In Glasnevin, a Florist Hopes to Encourage Bouquets Sourced Closer to Home

At Elmhurst Cottage Farm in Glasnevin on Friday, florist Mélie Desbrosse kneels on the ground and pulls cutters out of her tote bag.

“This is the perfect one,” she says, singling out one tall Ronaldo tulip for the bouquet she has planned. Its tip is burgundy, the rest still hugged tight by its green sepals.

The petals will emerge in a few days so it needs to be picked now, she says. “This one is ready to go. It will have about a five-day life.”

There are rushed moments in flower growing, certain times during the day you need to cut flowers, she says. “Some like in the morning, others in the evening.”

“I’ll go get a few more guys,” says Desbrosse, as she reaches around the plants, carefully selecting buds about to bloom.

Desbrosse has been growing flowers in a 30-square-metre plot that she rents in the garden for three years, after leaving a corporate job in Paris.

This year is the first that she plans to sell buckets of flowers to florists across Dublin rather than bouquets to customers, expanding her mission to spread flowers that have been grown seasonally and sustainably.

Most of Ireland’s flowers are imported year round from Holland even though more could be grown much closer to home, she says. “It doesn’t make sense to me that flowers have to take planes.”

She’s not entirely sure how her plan is going to go, she says.

“We are importing everything, even heather, which grows abundantly in Howth and the Connemara,” says Desbrosse. “We often import it from Holland.”

You can order eucalyptus from Holland that’s been grown in Ireland, she says. “It can go back and forth.”

“Everything could be grown here,” she says. “I’d love to have a bigger allotment and sell my flowers only to florists from a small-scale urban farm.”


On her farm in Prosperous in Co. Kildare, Amelia Raben has been growing and selling flowers sustainably since 2016, she says.

She’s part of Flower Farmers of Ireland, a collection of growers who have come together to advocate for the buying of locally grown flowers.

Some members of the group are trying to grow a little more every year to meet the high demand from florists, says Raben. “I just don’t think it’s sustainable to keep shipping flowers from Holland.”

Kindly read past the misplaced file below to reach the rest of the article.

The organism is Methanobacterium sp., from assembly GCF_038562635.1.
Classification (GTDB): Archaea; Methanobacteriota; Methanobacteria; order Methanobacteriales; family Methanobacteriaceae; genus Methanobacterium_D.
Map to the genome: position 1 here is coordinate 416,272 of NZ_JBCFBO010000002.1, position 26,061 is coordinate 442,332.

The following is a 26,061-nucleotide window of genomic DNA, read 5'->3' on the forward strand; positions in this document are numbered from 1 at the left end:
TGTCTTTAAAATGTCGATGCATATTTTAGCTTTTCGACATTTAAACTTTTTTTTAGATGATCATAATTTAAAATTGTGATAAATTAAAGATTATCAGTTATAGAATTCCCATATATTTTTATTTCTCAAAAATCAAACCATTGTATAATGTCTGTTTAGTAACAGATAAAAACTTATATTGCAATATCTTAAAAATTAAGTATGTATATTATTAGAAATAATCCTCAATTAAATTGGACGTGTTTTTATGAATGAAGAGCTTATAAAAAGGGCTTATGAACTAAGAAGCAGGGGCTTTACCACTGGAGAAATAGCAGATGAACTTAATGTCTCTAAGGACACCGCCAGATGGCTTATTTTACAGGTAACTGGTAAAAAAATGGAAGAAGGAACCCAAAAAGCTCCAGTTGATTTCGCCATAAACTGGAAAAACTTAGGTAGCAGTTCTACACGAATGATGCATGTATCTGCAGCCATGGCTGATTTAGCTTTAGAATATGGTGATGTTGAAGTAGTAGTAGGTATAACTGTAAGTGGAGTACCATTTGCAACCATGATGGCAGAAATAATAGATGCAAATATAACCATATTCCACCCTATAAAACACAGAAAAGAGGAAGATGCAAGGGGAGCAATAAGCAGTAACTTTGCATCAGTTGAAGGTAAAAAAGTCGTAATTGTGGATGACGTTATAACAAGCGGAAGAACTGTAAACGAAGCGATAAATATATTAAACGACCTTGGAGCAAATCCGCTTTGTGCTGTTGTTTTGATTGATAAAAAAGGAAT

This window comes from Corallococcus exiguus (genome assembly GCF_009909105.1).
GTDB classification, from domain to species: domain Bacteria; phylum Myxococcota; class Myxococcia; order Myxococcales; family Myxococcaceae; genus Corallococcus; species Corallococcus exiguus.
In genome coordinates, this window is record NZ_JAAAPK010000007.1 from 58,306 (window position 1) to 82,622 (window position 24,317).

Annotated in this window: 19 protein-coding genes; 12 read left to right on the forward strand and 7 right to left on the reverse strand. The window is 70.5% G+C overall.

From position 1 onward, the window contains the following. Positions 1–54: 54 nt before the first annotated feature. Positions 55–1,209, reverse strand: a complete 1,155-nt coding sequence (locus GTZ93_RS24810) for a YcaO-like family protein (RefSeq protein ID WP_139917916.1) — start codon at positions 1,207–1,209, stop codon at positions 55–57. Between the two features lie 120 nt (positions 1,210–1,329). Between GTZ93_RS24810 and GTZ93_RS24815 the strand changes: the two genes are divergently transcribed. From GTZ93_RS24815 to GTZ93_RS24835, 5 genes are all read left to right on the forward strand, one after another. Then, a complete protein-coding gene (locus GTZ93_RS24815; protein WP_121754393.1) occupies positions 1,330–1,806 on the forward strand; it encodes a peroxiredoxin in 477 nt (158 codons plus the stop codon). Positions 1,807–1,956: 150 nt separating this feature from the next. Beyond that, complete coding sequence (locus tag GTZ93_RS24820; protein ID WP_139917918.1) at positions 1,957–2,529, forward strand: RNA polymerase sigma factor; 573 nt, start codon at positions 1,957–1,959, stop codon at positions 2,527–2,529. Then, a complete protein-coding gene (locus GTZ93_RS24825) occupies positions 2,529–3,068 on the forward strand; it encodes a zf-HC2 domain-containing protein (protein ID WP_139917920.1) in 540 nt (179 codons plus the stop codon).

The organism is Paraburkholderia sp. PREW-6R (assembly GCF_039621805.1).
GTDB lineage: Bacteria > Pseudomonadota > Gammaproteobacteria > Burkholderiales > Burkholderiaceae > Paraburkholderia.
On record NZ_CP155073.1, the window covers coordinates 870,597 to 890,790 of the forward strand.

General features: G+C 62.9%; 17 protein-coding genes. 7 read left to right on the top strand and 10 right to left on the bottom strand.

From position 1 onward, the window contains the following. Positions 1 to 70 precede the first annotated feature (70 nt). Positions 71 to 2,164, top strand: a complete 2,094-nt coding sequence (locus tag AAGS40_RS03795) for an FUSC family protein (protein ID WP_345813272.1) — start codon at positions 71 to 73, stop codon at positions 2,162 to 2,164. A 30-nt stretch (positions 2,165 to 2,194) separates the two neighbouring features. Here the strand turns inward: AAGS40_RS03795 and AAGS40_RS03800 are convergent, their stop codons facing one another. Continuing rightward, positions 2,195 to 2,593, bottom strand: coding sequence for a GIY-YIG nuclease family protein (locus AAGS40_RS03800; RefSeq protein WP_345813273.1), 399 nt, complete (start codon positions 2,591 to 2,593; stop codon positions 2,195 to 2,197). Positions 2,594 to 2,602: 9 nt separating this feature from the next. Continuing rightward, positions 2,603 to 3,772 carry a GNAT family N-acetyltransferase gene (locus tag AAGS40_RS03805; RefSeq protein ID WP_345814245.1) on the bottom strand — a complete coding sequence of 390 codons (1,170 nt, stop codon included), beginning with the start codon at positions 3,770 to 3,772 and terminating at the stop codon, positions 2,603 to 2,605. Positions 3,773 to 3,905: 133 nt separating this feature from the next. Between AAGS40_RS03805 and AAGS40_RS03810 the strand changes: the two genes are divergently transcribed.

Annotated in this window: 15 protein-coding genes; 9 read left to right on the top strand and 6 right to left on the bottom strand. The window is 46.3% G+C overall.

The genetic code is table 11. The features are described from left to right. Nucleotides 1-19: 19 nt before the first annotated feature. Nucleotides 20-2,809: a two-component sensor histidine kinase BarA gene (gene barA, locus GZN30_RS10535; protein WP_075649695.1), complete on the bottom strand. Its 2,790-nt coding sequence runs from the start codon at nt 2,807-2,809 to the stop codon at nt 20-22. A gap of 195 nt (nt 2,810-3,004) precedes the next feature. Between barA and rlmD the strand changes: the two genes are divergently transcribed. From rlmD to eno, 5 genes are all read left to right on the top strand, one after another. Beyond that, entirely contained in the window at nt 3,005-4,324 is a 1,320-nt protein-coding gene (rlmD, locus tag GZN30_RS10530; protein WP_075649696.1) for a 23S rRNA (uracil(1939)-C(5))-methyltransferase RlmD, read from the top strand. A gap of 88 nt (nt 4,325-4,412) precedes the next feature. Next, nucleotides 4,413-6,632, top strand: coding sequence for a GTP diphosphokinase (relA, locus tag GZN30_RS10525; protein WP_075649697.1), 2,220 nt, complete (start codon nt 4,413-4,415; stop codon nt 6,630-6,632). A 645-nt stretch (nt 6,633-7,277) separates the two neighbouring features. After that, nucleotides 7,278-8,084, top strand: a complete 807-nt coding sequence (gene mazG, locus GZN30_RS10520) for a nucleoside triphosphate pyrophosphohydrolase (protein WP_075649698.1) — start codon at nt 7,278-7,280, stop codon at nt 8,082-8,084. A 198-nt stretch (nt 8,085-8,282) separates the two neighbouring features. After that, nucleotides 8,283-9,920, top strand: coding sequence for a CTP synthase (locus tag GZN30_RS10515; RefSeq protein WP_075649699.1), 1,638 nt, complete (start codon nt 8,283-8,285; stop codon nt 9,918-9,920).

But the challenge, says Wayne Richardson, another florist, is that “consumers expect flowers year-round”.

Richardson sources 90 percent of his flowers for Bath Lane Blooms in Phibsboro from Holland, and the rest from Kenya, Ecuador or a few seasonal growers in Ireland.

Habits may have to change. If customers in Ireland bought their flowers in a seasonal and sustainable way, there would be no red roses for Valentine’s Day, says Raben.

Roses grown in Ireland would mostly only be available during the summer. “Florists won’t be happy with that,” says Raben.

Photo by Melie Desbrosse.

Desbrosse says florists need to educate their customers. “By offering options they didn’t have in mind.” Customers need to ask if florists have flowers grown in Ireland. “Or dried flowers.”

Raben says her dried flower wreaths and bouquets do well over winter. Customers at the moment like more gardeny, natural styles, she says.

Native flowers, such as cowslip, buttercups, ragged robin and dandelions, would make up a drastically different bouquet to most available at the moment, says Raben.


Raben delivers fresh bouquets to customers in Kildare and Dublin, when the flowers are ready.

But she can’t always guarantee what exactly will be in the bouquet, she says. “When you grow sustainably, it’s hard to predict what the season will be like.”

It would be better to tell florists she can provide a certain colour, rather than a type of flower, she says.

Desbrosse’s plan is to email florists weekly, letting them know what she has.

“I’m open to all sources of flowers,” says Richardson. “I’m conscious of the carbon footprint and I know we don’t have a lot of control over that because it’s the demand and supply of our fresh products.”

Customers look for colours more than specific flowers, says Richardson. “In spring, the yellows, the whites and pinks. Summer is always an intense colour, because it’s bright and sunny.”

“And then winter, a lot of people go for a classic green and white,” he says.

He doesn’t make plans and he asks the customer what colours they like. “I’d rather work ad hoc. It’s like I’m painting a canvas.”

In the garden’s nursery in Glasnevin, Desbrosse is keeping track of the seeds she’s germinating for summer.

Cosmos, delphinium, cock’s comb, love-in-a-mist, trachynium and coneflowers, among others.

“Some take longer than others,” she says, as she holds a small green stem between her fingertips.

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